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Pants provides several goals to provide insights into your project's structure.

Tip: Use `xargs` to pipe these goals into other Pants commands

For example:

See [Advanced target selection](🔗) for more info and other techniques to use the results.

## `list` - find your project's targets

`list` will find all targets that match the arguments.

For example, to show all targets in your project:

You can specify a file, which will find the target(s) owning that file:

## `filter` - find targets that match a predicate

`filter` is like `list`, but will only include targets that match the predicate(s).

Specify a predicate by using one of the below `filter` options, like `--target-type`. You can use a comma to OR multiple values, meaning that at least one member must be matched. You can repeat the option multiple times to AND each filter. You can prefix the filter with `-` to negate the filter, meaning that the target must not be true for the filter.

Some examples:

### `filter --target-type`

Each value should be the name of a target type, e.g. `python_source` or `resource`. Run `./pants help targets` to see what targets are registered.

### `filter --address-regex`

Regex strings for the address, such as `^dir` or `:util$`.

### `filter --tag-regex`

Regex strings for the `tags` field. Alternatively, you can use the global `--tags` option, which uses exact string matches instead of regex. See [Advanced target selection](🔗).

## `dependencies` - find a target's dependencies

Use `dependencies` to list all targets used directly by a target.

You can specify a file, which will run on the target(s) owning that file:

To include transitive dependencies—meaning the dependencies of the direct dependencies—use `--transitive`:

## `dependees` - find which targets depend on a target

The `dependees` goal finds all targets that directly depend on the target you specify.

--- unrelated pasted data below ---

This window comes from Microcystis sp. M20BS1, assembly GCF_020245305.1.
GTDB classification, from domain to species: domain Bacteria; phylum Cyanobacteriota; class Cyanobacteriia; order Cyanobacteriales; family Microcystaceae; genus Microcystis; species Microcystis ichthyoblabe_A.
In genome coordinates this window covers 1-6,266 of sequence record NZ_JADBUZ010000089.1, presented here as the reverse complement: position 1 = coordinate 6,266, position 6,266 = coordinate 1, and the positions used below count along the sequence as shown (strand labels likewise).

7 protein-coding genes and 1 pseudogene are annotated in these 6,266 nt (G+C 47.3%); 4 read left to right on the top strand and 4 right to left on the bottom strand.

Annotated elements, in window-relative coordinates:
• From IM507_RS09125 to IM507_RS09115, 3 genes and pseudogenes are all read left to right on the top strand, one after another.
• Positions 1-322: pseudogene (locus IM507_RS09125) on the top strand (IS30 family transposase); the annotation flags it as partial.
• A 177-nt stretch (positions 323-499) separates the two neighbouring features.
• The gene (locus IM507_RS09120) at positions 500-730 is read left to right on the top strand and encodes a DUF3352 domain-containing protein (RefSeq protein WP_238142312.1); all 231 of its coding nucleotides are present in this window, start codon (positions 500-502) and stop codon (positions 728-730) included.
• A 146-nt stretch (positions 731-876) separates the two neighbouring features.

You can specify a file, which will run on the target(s) owning that file:

To include transitive dependees—meaning targets that don't directly depend on your target, but which depend on a target that does directly use your target—use `--transitive`:

To include the original target itself, use `--closed`:

## `filedeps` - find which files a target owns

`filedeps` outputs all of the files belonging to a target, based on its `sources` field.

To output absolute paths, use the option `--absolute`:

To include the files used by dependencies (including transitive dependencies), use `--transitive`:

## `peek` - programmatically inspect a target

`peek` outputs JSON for each target specified.

You can use `--exclude-defaults` for less verbose output:

`peek` can be particularly useful when paired with [JQ](🔗) to query the JSON. For example, you can combine `./pants peek` with JQ to find all targets where you set the field `skip_flake8=True`:

## `count-loc` - count lines of code

`count-loc` counts the lines of code of the specified files by running the [Succinct Code Counter](🔗) tool.

SCC has [dozens of options](🔗). You can pass through options by either setting `--scc-args` or using `--` at the end of your command, like this:

See unexpected results? Set `pants_ignore`.

By default, Pants will ignore all globs specified in your `.gitignore`, along with `dist/` and any hidden files.

To ignore additional files, add to the global option `pants_ignore` in your `pants.toml`, using the same [syntax](🔗) as `.gitignore` files.

For example: